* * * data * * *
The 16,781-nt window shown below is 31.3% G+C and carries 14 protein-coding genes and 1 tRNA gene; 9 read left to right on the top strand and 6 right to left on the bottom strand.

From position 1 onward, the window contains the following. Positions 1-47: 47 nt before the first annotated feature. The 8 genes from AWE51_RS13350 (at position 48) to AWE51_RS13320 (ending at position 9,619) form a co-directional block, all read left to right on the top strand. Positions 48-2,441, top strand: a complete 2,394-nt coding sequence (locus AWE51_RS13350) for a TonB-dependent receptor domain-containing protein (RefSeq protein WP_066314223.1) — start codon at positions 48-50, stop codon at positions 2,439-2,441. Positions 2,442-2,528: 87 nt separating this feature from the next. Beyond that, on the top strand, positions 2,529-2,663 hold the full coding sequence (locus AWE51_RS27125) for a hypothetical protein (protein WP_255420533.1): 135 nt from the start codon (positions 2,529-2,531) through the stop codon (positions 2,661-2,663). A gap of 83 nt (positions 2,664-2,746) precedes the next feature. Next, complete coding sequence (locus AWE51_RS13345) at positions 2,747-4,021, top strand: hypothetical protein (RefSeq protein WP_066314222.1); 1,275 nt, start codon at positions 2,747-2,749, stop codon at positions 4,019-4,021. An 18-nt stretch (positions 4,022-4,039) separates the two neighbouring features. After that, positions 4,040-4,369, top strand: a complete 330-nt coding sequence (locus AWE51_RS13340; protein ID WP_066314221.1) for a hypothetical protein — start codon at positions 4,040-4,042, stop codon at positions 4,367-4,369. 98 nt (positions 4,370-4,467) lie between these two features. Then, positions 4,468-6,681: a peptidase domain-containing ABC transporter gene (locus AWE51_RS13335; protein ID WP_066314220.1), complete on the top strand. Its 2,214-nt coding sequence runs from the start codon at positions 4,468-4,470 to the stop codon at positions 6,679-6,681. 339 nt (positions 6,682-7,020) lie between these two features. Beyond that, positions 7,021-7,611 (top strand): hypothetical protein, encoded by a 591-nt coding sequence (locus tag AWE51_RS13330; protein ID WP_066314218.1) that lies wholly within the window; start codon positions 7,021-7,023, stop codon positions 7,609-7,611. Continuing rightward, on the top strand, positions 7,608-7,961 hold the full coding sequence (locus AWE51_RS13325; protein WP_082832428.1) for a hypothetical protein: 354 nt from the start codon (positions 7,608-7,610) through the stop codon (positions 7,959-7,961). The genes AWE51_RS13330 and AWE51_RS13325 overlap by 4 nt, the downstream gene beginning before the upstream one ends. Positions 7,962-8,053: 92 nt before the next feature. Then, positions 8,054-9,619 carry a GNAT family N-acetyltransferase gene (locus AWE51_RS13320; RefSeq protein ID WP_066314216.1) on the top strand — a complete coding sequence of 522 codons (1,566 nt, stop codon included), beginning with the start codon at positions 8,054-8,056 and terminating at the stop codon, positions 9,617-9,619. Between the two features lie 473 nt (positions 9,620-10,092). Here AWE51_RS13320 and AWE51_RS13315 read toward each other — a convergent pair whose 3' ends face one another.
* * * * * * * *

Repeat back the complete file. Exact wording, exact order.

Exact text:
The 16,781-nt window shown below is 31.3% G+C and carries 14 protein-coding genes and 1 tRNA gene; 9 read left to right on the top strand and 6 right to left on the bottom strand.

From position 1 onward, the window contains the following. Positions 1-47: 47 nt before the first annotated feature. The 8 genes from AWE51_RS13350 (at position 48) to AWE51_RS13320 (ending at position 9,619) form a co-directional block, all read left to right on the top strand. Positions 48-2,441, top strand: a complete 2,394-nt coding sequence (locus AWE51_RS13350) for a TonB-dependent receptor domain-containing protein (RefSeq protein WP_066314223.1) — start codon at positions 48-50, stop codon at positions 2,439-2,441. Positions 2,442-2,528: 87 nt separating this feature from the next. Beyond that, on the top strand, positions 2,529-2,663 hold the full coding sequence (locus AWE51_RS27125) for a hypothetical protein (protein WP_255420533.1): 135 nt from the start codon (positions 2,529-2,531) through the stop codon (positions 2,661-2,663). A gap of 83 nt (positions 2,664-2,746) precedes the next feature. Next, complete coding sequence (locus AWE51_RS13345) at positions 2,747-4,021, top strand: hypothetical protein (RefSeq protein WP_066314222.1); 1,275 nt, start codon at positions 2,747-2,749, stop codon at positions 4,019-4,021. An 18-nt stretch (positions 4,022-4,039) separates the two neighbouring features. After that, positions 4,040-4,369, top strand: a complete 330-nt coding sequence (locus AWE51_RS13340; protein ID WP_066314221.1) for a hypothetical protein — start codon at positions 4,040-4,042, stop codon at positions 4,367-4,369. 98 nt (positions 4,370-4,467) lie between these two features. Then, positions 4,468-6,681: a peptidase domain-containing ABC transporter gene (locus AWE51_RS13335; protein ID WP_066314220.1), complete on the top strand. Its 2,214-nt coding sequence runs from the start codon at positions 4,468-4,470 to the stop codon at positions 6,679-6,681. 339 nt (positions 6,682-7,020) lie between these two features. Beyond that, positions 7,021-7,611 (top strand): hypothetical protein, encoded by a 591-nt coding sequence (locus tag AWE51_RS13330; protein ID WP_066314218.1) that lies wholly within the window; start codon positions 7,021-7,023, stop codon positions 7,609-7,611. Continuing rightward, on the top strand, positions 7,608-7,961 hold the full coding sequence (locus AWE51_RS13325; protein WP_082832428.1) for a hypothetical protein: 354 nt from the start codon (positions 7,608-7,610) through the stop codon (positions 7,959-7,961). The genes AWE51_RS13330 and AWE51_RS13325 overlap by 4 nt, the downstream gene beginning before the upstream one ends. Positions 7,962-8,053: 92 nt before the next feature. Then, positions 8,054-9,619 carry a GNAT family N-acetyltransferase gene (locus AWE51_RS13320; RefSeq protein ID WP_066314216.1) on the top strand — a complete coding sequence of 522 codons (1,566 nt, stop codon included), beginning with the start codon at positions 8,054-8,056 and terminating at the stop codon, positions 9,617-9,619. Between the two features lie 473 nt (positions 9,620-10,092). Here AWE51_RS13320 and AWE51_RS13315 read toward each other — a convergent pair whose 3' ends face one another.